Sectorization of pipe networks into leakage management zones, commonly known as district metered areas (DMAs), is certainly an established practice around the world. There are some utilities in the U.S. that have been employing this practice for many years. On the whole, however, DMAs are not an established practice in the U.S. But this is changing. Utilities without DMAs are leveraging existing pressure zone configurations as a foray into leakage management zones.7 And utilities with DMAs are pushing the boundaries of technology to achieve one-man step testing and pushing the boundaries of the technical minimum leakage levels.8 DMAs represent a tool in the toolbox for leakage management. Like acoustic leak surveys, DMAs fall under “active leakage control” — proactively localizing, pinpointing, and repairing leaks before they find you.
Another underutilized tool in the leakage toolbox that is beginning to take hold in the U.S. is pressure optimization. Traditionally, our pipe networks have been designed with full consideration for the occurrence of minimum pressures but little or no consideration for the occurrence of maximum pressures. The relationship between lower pressures and lower leakage rates has been well understood for nearly two decades. More recently, the relationship between lower pressure and fewer breaks has become well understood. Beyond these very tangible benefits, the impacts of pressure on energy costs and pipe replacement costs are now coming into full view. Just as with the car we drive, how we operate our water networks has a direct impact on operating costs and the effective life of the pipes. It turns out that these impacts, when aggregated, can be tremendous. Utilities and even state agencies9 are beginning to recognize the potential in these advanced optimization practices.
Flow analysis from DMA gives immediate alert for main break (Credit: Water & Wastewater Authority of Wilson County)
On the revenue side, some interesting case studies are emerging where utilities are moving to optimize revenue losses on their large customer meter populations. Conventional wisdom10 suggests a large meter testing should be dictated by meter size. Utilities are beginning to employ a benefit-cost approach11 to these programs, looking at the probable gain based on consumptive revenue and how this stacks up against testing and remediation costs. What they are seeing from this is a meter-specific testing plan that identifies which of their nonresidential meters are economically justified for testing very often and which should not be tested at all. And the results are compelling.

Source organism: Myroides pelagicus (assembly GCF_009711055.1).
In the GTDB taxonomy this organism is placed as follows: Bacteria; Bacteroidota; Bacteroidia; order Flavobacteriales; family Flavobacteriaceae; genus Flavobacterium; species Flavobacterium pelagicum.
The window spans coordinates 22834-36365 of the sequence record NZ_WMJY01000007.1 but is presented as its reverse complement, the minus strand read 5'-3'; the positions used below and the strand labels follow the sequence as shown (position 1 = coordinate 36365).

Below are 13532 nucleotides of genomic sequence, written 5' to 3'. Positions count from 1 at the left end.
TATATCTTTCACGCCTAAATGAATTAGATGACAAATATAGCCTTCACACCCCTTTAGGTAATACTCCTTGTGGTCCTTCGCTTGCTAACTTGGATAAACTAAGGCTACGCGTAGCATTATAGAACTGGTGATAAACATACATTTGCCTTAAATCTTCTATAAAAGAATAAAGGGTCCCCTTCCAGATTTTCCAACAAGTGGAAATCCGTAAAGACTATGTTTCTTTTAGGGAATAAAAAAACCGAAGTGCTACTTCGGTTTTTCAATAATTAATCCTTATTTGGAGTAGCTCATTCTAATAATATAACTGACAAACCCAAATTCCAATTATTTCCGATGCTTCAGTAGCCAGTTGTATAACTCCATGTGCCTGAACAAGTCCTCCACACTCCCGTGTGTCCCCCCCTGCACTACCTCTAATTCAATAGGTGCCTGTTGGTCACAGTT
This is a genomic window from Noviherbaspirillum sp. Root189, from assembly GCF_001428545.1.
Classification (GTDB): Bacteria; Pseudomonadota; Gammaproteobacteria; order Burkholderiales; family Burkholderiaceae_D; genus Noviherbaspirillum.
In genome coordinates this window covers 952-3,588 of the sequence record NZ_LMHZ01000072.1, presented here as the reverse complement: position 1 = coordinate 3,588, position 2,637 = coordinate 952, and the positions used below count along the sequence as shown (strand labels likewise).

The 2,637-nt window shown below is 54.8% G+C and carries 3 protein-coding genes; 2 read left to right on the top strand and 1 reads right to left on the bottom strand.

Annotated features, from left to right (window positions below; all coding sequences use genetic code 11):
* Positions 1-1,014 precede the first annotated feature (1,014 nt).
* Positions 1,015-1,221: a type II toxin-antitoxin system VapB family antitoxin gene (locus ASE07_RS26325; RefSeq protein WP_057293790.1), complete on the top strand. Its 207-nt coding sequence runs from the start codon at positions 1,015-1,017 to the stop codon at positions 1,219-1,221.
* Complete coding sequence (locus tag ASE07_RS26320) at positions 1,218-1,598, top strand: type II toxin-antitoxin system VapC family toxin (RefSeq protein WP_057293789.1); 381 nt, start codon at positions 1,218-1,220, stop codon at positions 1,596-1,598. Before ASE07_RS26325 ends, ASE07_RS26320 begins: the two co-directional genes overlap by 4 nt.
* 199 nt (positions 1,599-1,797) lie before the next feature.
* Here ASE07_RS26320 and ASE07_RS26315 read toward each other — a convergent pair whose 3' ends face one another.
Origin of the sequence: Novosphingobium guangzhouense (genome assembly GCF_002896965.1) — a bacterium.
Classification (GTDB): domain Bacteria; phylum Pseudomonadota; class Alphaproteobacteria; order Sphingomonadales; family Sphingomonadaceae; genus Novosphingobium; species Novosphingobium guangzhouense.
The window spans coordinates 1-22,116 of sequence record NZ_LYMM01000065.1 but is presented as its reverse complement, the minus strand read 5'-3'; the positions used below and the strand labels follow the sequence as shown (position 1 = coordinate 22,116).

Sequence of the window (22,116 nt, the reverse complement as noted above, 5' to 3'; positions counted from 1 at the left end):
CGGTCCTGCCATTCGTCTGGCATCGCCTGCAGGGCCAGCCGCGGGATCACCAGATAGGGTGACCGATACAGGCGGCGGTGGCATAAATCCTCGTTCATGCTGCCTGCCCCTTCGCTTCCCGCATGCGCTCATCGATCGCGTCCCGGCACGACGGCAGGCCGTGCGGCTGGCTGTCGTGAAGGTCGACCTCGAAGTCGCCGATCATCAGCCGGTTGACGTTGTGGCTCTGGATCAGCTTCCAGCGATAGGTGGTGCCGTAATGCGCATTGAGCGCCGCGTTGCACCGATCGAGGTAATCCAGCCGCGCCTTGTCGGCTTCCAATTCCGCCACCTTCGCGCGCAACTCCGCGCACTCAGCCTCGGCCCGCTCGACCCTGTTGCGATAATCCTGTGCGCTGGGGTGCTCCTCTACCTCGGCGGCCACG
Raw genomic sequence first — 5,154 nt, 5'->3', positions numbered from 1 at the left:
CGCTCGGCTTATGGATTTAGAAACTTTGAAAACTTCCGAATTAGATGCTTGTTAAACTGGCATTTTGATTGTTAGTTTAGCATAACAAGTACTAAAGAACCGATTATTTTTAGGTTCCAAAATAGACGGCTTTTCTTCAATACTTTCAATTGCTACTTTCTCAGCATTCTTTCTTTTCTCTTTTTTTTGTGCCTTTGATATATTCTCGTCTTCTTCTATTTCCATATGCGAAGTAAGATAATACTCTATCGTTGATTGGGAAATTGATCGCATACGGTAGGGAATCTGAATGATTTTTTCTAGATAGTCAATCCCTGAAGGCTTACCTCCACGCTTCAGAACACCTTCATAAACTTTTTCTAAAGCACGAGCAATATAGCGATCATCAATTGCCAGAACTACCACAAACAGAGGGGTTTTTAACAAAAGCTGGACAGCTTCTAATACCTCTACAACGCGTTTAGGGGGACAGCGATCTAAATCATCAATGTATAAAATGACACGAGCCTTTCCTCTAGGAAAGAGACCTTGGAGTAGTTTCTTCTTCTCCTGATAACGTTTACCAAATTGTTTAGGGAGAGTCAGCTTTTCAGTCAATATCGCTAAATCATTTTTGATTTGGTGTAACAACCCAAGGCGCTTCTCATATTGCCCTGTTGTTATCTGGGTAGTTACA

What will 2016 bring? Web traffic statistics tracked by AWWA12 support what we are generally observing in the media and at conference events: The issue of water loss is mainstreaming. With this comes a broader adoption of entry-level practices — standard AWWA water auditing. But it also brings the continued adoption and innovation of advanced practices for leakage and revenue management that propel the industry forward.
1. Senate Bill 555, signed October 9th, 2015.
2. Colorado Water Wise M36 training program – http://coloradowaterwise.org/WaterLossAuditTraining
3. New Mexico Environment Department Water Loss Training Program – https://southwestefc.unm.edu/waterloss/registration.html
4. Wisconsin Water Association & Public Services Commission – Pilot Water Loss Training – Sept 2015 – Feb 2016.
5. Oklahoma DEQ – Pilot Water Audit Program Presentation. Proceedings from ASDWA Annual Conference 2015, Fort Worth, TX.
6. EPA Clean Power Plan – http://water.epa.gov/infrastructure/sustain/energyefficiency.cfm
7. City of Asheville, NC – Case Study Presentation. Proceedings from AWWA Water Infrastructure Conference 2014, Atlanta, GA.
8. Water & Wastewater Authority of Wilson County – Case Study Presentation. Proceedings from AWWA Annual Conference 2015, Anaheim, CA.
9. Georgia Environmental Finance Authority – Water Loss Technical Assistance Program including DMAs & Pressure Optimization – 2015-2016
10. AWWA M6 Manual – Water Meters-Selection, Installation, Testing & Maintenance.
11. New York City DEP and Asheville, NC – Large Meter Economic Optimization Program. Proceedings from the North American Water Loss 2015, Atlanta, GA.
12. Minutes from AWWA Water Loss Control Committee meeting, October 2015, Bethesda, MD.
About The Author
Will Jernigan, PE, is a director with Cavanaugh and a nationally recognized leader in water loss management and bioenergy. Will has 15 years in the industry, and is active with AWWA in several ways, including vice chair of the AWWA Water Loss Control Committee, principle author on the M36 Manual for Water Loss Control, 4th Edition, chair of the inaugural North American Water Loss Conference (December 2015 in Atlanta), and member of the IWA Water Loss Specialist Group.